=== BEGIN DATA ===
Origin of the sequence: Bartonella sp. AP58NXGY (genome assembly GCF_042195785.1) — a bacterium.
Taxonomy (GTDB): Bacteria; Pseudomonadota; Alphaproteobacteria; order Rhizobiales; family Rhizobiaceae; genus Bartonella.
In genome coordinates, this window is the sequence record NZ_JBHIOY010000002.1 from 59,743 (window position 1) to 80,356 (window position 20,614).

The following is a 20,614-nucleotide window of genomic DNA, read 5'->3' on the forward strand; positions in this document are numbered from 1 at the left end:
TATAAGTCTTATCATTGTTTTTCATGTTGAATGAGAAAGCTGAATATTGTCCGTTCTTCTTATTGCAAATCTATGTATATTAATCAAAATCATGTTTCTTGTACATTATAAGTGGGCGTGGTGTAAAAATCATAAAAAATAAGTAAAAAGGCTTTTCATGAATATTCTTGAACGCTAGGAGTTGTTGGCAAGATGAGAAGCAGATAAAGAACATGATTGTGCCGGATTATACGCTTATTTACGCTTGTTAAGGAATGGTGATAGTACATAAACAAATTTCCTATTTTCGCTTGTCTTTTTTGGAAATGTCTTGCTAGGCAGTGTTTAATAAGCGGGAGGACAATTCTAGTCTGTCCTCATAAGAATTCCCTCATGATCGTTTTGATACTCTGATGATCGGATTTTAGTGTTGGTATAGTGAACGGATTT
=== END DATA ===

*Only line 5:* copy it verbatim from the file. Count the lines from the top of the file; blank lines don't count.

TATAAGTCTTATCATTGTTTTTCATGTTGAATGAGAAAGCTGAATATTGTCCGTTCTTCTTATTGCAAATCTATGTATATTAATCAAAATCATGTTTCTTGTACATTATAAGTGGGCGTGGTGTAAAAATCATAAAAAATAAGTAAAAAGGCTTTTCATGAATATTCTTGAACGCTAGGAGTTGTTGGCAAGATGAGAAGCAGATAAAGAACATGATTGTGCCGGATTATACGCTTATTTACGCTTGTTAAGGAATGGTGATAGTACATAAACAAATTTCCTATTTTCGCTTGTCTTTTTTGGAAATGTCTTGCTAGGCAGTGTTTAATAAGCGGGAGGACAATTCTAGTCTGTCCTCATAAGAATTCCCTCATGATCGTTTTGATACTCTGATGATCGGATTTTAGTGTTGGTATAGTGAACGGATTT